The 49ers' locker room has been an interesting place the past two weeks since Colin Kaepernick added an explanation to his protest, which had been silent through the first three exhibition games.
The team tried to focus on its preparations to face the Los Angeles Rams in the season opener on Monday night at Levi's Stadium. But this edition of 49ers Mailbag delves into three topics about off-field issues:
Has Kap's protest brought the locker room together? Made a difference in his interactions with teammates? (@Sh3ldonStau4)
I certainly do not believe everybody in the locker room is completely comfortable with teammates sitting or kneeling during the playing of the national anthem.
But there appears to be less strain on the locker room dynamic than could have been expected, especially because it was Colin Kaepernick who initiated the national dialogue on the subject. Many inside the organization observed that Kaepernick closed himself off to teammates and did not have a lot of interaction inside the locker room.
Kaepernick, who opens the season as the backup quarterback, appears more approachable, upbeat and talkative these days.
"There's been a lot of open conversations, a lot more conversations going on in general," Kaepernick said. "And I think ultimately this team and this locker room have gotten a lot closer because of the gaining of understanding of individuals."
Safety Eric Reid joined Kaepernick in taking a knee in the 49ers' finale exhibition game. Reid said he will continue to take a knee until he sees acceptable change in reducing social inequalities. Although he has talked to many teammates about the protest, he is not sure if others will join the protest.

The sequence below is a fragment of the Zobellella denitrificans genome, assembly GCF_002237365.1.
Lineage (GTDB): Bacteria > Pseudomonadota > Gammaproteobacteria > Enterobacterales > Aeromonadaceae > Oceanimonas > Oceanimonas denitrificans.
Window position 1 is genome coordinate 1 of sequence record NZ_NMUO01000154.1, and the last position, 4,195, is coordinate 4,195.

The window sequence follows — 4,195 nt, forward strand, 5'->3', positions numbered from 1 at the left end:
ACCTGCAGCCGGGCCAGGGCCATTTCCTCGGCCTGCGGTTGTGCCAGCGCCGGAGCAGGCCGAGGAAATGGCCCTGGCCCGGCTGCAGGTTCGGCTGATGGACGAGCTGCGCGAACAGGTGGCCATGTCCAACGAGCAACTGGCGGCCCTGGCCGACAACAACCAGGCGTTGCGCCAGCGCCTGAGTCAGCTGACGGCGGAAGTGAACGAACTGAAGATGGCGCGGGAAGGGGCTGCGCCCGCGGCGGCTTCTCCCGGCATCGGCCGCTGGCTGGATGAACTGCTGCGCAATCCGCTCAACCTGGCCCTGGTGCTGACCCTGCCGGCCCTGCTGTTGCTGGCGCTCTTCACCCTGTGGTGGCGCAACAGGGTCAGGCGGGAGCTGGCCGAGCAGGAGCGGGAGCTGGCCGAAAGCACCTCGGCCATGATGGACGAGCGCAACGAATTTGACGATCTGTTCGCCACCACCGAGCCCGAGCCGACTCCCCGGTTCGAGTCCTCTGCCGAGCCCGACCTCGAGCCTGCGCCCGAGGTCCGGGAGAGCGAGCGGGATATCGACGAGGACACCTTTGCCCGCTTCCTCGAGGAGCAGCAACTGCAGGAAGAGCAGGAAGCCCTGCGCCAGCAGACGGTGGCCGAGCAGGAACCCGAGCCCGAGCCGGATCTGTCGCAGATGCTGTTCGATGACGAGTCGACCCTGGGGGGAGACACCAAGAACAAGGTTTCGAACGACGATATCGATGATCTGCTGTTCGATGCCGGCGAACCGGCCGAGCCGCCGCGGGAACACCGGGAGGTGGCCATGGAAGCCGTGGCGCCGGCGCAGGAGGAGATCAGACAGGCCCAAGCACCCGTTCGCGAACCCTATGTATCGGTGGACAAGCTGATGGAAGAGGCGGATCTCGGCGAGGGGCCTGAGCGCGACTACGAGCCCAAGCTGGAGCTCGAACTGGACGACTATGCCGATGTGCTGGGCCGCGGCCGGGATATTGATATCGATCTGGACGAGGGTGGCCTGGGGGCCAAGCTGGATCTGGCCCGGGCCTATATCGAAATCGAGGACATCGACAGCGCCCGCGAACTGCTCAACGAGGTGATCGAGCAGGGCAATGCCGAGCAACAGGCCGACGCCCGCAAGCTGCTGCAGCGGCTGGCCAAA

"Since this has started, I've had conversations with him (Kaepernick) on a deeper level than I've ever had," Reid said. "He's told me he's had that same feeling with a number of guys."
Said coach Chip Kelly, "I think our team did a great job with it. We recognize and respect Kap's decision and his constitutional rights to do what he's doing and it sounds like it's been a positive change. There's been a lot of positive things that have come out of it."
It's difficult to say, for sure, this controversy had been a positive development for unity within the locker room. It appears that way, but just because nobody has said anything publicly or not for attribution does not mean there are no players with negative feelings on the subject of the protest.
While everyone seems to be in agreement on certain aspects of Kaepernick's message, there's no way 53 players are thinking completely alike. But, up to this point, there has been no evidence the situation has impacted the locker room in a negative way.
Are the 49ers wearing their black jerseys on Monday night? (@teamlepe)
When I received this question on Twitter on Friday, I responded: "No, I believe those will be worn for the Thursday game, Oct. 6, against the Cardinals."
It was not a topic I discussed with 49ers president Al Guido before, during or after we recorded the first "49ers Insider" podcast. But shortly after I answered the question, Guido responded on Twitter with confirmation: "That is correct, Matt."
So there you have it. It's official. The 49ers' so-called "color rush" uniform for the Thursday game against the Arizona Cardinals will be black. On Monday, when the 49ers open the regular season against the Los Angeles Rams at Levi's Stadium, the 49ers wear their traditional red home jerseys.
Any word on team captains and the possibility of captain patches? (@DannyWrightShow)
Chip Kelly said the team has "squad leaders" at every position group. This is the group that initiated the players-only meeting to discuss Kaepernick's protest the day after he made it be known he was staging his protest during the national anthem.
The 49ers will not have the standard captains who will serve in those capacities for the entire season. A different set of "captains" will represent the team at midfield before games. Said Kelly, "We'll have game captains as the season goes along."